An established nuclear detector R&D and instrument manufacturing firm has developed an instrument that provides a picture of the distribution, intensity, and energy of gamma radiation sources. It is a self-contained system having two cameras, one for the nuclear image and one for the video. A black and white video image is produced with the nuclear image superimposed over it in color. The instrument addresses the $600 million nuclear radiation detection and monitoring market. The focus is on three major market segments that total $120 million: the nuclear industry, including nuclear power plants, nuclear material producers, and nonproliferation of nuclear weapons; the medical industry, including nuclear medicine and radiation oncology; radiation safety, including universities, industry, and hospitals. The firm is seeking a strategic alliance with a partner having an established marketing and distribution network. (NUCLEAR)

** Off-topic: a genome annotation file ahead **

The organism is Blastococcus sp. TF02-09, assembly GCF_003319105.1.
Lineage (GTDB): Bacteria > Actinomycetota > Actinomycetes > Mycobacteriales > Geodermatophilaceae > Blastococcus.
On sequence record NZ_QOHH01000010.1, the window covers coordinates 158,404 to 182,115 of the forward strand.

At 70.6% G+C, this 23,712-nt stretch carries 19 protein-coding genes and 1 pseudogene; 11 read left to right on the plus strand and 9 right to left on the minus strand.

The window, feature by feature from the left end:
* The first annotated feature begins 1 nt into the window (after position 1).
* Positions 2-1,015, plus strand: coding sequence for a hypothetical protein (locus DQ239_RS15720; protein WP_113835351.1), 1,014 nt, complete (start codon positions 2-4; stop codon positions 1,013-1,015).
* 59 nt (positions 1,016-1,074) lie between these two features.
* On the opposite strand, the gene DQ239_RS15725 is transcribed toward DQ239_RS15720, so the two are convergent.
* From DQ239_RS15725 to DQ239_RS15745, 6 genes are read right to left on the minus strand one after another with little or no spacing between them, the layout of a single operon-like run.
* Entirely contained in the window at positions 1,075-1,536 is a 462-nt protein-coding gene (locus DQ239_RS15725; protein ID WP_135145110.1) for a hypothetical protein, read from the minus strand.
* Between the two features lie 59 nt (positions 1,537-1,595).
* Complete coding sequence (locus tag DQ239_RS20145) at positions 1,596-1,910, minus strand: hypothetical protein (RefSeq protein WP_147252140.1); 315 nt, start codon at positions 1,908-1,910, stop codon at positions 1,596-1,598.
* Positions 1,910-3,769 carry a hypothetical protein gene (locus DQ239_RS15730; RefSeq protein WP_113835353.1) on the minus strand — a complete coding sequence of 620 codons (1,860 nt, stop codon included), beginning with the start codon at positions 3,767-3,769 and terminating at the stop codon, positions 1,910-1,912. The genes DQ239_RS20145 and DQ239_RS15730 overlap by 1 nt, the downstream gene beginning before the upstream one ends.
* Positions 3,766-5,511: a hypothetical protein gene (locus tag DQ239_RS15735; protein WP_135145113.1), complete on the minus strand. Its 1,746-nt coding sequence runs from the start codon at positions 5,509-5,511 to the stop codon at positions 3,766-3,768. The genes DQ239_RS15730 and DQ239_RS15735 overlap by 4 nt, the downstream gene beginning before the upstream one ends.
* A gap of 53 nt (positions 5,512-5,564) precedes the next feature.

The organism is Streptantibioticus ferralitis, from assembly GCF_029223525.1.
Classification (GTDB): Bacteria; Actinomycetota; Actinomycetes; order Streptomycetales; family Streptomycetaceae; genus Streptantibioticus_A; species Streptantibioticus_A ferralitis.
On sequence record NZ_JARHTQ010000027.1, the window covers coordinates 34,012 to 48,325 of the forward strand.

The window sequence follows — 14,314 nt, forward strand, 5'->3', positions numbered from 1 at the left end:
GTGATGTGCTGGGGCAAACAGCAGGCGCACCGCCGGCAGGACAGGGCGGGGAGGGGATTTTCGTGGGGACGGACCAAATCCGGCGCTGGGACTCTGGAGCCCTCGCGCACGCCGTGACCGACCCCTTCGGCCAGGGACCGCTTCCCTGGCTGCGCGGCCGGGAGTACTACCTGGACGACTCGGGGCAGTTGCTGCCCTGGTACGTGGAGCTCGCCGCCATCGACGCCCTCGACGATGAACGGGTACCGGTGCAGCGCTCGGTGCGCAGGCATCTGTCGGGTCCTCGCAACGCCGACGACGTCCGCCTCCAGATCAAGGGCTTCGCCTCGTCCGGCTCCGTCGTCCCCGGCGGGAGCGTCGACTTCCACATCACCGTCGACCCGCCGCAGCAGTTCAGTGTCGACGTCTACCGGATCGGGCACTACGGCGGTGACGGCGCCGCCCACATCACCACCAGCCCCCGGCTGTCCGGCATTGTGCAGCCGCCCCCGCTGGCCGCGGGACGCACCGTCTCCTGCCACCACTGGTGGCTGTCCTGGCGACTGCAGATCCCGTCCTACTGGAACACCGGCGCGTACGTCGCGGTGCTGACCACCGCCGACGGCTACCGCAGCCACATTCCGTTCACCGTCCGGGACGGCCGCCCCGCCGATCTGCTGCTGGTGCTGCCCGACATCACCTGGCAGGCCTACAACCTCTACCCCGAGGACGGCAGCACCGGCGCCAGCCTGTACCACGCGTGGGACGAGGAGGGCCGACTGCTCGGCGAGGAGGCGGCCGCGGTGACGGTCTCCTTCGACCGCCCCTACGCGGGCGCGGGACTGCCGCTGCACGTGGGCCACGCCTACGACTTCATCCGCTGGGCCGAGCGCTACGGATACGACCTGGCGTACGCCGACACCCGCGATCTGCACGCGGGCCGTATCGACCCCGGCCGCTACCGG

Radiation Monitoring Devices
Michael Squillante, VP Research
Watertown MA
Ground penetrating radar for underground imaging and site characterization

3//2 Interesting
Has significant utility contacts (see EPRI Journal 10/96 pg 38) Image processing needs to be faster. Digital wideband radar, airborne or truckmount, to 30 ft. depth, tie to GPS for 5 cm location accuracy. Plans for U/G Database Service.

A Silicon Valley high technology company has developed and demonstrated a patented Standoff Ground Penetrating Radar which can produce high resolution 3 dimensional images. A rapidly growing demand exists for underground site characterization and assessment for environmental, construction, utility, and defense customers for the location and classification of buried objects. The company projects sales in excess of $50 million per year by 2002 with an estimated growth of 15%-20% annually. Patented hardware, copyrighted software, and proprietary imaging algorithms insure significant market dominance. Equity investment is sought along with strategic alliances to accelerate product launch and early market penetration. (T&D)